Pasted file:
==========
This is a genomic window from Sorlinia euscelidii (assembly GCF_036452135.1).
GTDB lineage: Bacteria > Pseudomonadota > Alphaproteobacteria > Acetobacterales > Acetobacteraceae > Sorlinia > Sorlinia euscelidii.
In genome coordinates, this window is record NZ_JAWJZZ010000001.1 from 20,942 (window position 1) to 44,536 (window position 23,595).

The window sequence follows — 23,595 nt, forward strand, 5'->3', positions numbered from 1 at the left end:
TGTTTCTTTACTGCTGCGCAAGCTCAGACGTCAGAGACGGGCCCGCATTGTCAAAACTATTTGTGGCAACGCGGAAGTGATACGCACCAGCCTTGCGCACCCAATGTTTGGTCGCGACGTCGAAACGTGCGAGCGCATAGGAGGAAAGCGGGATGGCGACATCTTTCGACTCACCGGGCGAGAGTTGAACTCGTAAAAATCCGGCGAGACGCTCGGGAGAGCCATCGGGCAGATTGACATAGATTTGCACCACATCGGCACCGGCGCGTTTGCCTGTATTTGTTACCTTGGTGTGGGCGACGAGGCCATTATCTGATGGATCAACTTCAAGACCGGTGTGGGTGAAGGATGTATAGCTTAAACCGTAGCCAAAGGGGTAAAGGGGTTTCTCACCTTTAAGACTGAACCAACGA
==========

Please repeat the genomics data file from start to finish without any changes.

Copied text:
This is a genomic window from Sorlinia euscelidii (assembly GCF_036452135.1).
GTDB lineage: Bacteria > Pseudomonadota > Alphaproteobacteria > Acetobacterales > Acetobacteraceae > Sorlinia > Sorlinia euscelidii.
In genome coordinates, this window is record NZ_JAWJZZ010000001.1 from 20,942 (window position 1) to 44,536 (window position 23,595).

The window sequence follows — 23,595 nt, forward strand, 5'->3', positions numbered from 1 at the left end:
TGTTTCTTTACTGCTGCGCAAGCTCAGACGTCAGAGACGGGCCCGCATTGTCAAAACTATTTGTGGCAACGCGGAAGTGATACGCACCAGCCTTGCGCACCCAATGTTTGGTCGCGACGTCGAAACGTGCGAGCGCATAGGAGGAAAGCGGGATGGCGACATCTTTCGACTCACCGGGCGAGAGTTGAACTCGTAAAAATCCGGCGAGACGCTCGGGAGAGCCATCGGGCAGATTGACATAGATTTGCACCACATCGGCACCGGCGCGTTTGCCTGTATTTGTTACCTTGGTGTGGGCGACGAGGCCATTATCTGATGGATCAACTTCAAGACCGGTGTGGGTGAAGGATGTATAGCTTAAACCGTAGCCAAAGGGGTAAAGGGGTTTCTCACCTTTAAGACTGAACCAACGA